Funny and Beautiful, But Most Importantly Beautiful

so Michael Eisner was part of a panel and made the following comment:

During an onstage conversation with Goldie Hawn, he theorized on why she’d been so successful: “From my position, the hardest artist to find is a beautiful, funny woman. By far. They usually—boy am I going to get in trouble, I know this goes online—but usually, unbelievably beautiful women, you being an exception, are not funny.”

The first thing that stood out to me was Eisner knew he was going to get in trouble.  Now, someone pointed out to me that these incidences can lead to discussion and learning.  But I am, admittedly, unsure that Eisner is going to listen.  Often, when people tell you they know they will get in trouble for what they are about to say they see themselves as imparting some tough truth.  Maybe Eisner is open to realizing what a dumb statement he made.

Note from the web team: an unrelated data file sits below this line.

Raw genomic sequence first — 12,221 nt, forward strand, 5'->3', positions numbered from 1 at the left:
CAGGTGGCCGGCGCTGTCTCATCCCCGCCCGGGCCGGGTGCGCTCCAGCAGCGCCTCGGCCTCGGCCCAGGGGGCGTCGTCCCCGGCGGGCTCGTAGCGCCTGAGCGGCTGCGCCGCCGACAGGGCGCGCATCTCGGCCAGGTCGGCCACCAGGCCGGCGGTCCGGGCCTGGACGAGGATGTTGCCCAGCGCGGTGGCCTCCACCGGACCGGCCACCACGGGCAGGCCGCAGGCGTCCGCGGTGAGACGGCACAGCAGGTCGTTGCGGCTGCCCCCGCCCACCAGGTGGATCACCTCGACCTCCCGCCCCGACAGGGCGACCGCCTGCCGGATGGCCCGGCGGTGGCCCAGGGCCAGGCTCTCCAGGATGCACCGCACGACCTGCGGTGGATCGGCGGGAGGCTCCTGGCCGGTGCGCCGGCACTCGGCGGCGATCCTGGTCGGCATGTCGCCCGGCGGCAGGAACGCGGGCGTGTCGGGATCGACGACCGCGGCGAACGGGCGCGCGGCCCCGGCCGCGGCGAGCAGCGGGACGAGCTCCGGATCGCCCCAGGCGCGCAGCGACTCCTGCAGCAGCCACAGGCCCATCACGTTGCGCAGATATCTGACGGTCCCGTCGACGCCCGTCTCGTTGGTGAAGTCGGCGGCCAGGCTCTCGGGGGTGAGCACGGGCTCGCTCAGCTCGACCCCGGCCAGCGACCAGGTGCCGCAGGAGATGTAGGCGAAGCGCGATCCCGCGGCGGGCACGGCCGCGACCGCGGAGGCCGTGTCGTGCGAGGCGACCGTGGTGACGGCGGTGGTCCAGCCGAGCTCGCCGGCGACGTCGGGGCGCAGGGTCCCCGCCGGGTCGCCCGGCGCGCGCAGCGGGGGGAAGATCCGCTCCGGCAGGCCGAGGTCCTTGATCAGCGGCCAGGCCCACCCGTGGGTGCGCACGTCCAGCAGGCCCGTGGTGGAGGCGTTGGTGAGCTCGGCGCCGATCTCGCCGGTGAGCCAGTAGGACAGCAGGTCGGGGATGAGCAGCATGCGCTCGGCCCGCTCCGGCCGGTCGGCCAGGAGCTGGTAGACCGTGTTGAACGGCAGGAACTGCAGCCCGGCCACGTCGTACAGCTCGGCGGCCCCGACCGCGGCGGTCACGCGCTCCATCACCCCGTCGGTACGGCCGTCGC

And truthfully, my first instinct was to start listing funny very beautiful women in Hollywood.  Lots of people certainly presented evidence to refute Eisner.

But I am thinking my first instinct is part of the problem.  Why should beautiful be the primary criteria here?  Especially for comedy?  Comedy has a long history of overweight, less than handsome male leads.  They are often paired with gorgeous leading ladies.

Yet, when women are the lead, they have to be gorgeous above all.

And that is the real problem.  Talent, wit and timing are important comedic skills…and in the minds of far to many, hold second to…”Is she gorgeous?”  And that criteria needs to go.

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